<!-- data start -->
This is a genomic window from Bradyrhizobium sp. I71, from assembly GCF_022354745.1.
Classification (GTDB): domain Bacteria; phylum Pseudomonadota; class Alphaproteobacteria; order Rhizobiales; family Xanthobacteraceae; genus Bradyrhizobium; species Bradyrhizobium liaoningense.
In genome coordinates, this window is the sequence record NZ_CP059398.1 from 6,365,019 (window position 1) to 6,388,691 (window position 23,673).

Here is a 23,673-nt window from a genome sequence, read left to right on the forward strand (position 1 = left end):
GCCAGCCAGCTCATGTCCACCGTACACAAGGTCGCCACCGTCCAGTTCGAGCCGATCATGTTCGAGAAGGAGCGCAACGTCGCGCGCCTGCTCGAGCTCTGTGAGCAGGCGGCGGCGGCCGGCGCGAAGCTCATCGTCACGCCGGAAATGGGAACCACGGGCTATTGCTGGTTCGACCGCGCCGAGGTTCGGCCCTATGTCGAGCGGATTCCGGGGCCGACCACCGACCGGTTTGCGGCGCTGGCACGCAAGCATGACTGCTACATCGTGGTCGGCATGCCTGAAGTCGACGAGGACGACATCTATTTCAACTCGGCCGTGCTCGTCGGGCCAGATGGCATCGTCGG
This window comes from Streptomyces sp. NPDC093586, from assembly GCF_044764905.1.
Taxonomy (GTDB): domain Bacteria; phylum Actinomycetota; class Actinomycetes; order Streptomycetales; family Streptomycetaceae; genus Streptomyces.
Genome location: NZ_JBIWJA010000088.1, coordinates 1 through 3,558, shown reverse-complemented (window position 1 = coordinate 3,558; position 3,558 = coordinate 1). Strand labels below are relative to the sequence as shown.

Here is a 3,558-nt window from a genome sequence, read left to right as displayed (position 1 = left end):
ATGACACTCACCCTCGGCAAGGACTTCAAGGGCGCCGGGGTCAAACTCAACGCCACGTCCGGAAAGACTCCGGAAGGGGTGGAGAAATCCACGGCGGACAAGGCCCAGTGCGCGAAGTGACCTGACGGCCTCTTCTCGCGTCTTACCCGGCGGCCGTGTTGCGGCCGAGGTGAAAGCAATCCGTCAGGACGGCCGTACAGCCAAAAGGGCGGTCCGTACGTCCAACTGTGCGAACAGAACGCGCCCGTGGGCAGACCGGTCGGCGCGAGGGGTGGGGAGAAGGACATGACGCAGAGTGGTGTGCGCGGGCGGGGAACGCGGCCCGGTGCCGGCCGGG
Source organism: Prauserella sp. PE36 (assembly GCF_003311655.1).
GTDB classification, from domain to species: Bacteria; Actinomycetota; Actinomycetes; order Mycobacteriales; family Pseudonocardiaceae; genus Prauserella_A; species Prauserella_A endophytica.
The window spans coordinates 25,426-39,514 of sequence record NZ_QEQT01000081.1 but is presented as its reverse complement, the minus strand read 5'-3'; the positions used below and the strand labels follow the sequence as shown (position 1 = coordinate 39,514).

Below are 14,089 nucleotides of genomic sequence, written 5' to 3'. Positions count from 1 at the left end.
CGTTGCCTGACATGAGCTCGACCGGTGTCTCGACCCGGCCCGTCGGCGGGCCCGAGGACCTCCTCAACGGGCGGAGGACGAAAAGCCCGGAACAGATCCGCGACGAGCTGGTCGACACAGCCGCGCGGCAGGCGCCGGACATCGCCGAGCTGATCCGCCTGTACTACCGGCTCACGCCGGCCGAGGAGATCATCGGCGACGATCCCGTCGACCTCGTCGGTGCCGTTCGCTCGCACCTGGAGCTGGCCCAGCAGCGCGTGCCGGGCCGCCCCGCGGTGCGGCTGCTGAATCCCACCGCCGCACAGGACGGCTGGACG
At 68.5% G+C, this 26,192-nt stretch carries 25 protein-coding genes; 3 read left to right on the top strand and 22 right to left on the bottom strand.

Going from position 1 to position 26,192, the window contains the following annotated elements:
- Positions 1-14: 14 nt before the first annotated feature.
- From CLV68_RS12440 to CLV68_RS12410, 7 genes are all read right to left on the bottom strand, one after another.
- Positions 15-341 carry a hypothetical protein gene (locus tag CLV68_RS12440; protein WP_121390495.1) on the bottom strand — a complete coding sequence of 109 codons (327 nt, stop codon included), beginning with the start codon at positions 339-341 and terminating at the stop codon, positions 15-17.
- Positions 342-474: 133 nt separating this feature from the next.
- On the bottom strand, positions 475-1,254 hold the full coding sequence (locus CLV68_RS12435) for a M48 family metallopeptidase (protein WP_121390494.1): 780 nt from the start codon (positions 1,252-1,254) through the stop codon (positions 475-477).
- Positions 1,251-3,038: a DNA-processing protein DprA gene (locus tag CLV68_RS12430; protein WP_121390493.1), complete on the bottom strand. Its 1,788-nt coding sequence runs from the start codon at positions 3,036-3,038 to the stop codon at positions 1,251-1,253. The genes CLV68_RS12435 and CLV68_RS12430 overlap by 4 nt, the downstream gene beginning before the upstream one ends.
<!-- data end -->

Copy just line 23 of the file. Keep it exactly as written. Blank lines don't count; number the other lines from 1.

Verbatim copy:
- Positions 1,251-3,038: a DNA-processing protein DprA gene (locus tag CLV68_RS12430; protein WP_121390493.1), complete on the bottom strand. Its 1,788-nt coding sequence runs from the start codon at positions 3,036-3,038 to the stop codon at positions 1,251-1,253. The genes CLV68_RS12435 and CLV68_RS12430 overlap by 4 nt, the downstream gene beginning before the upstream one ends.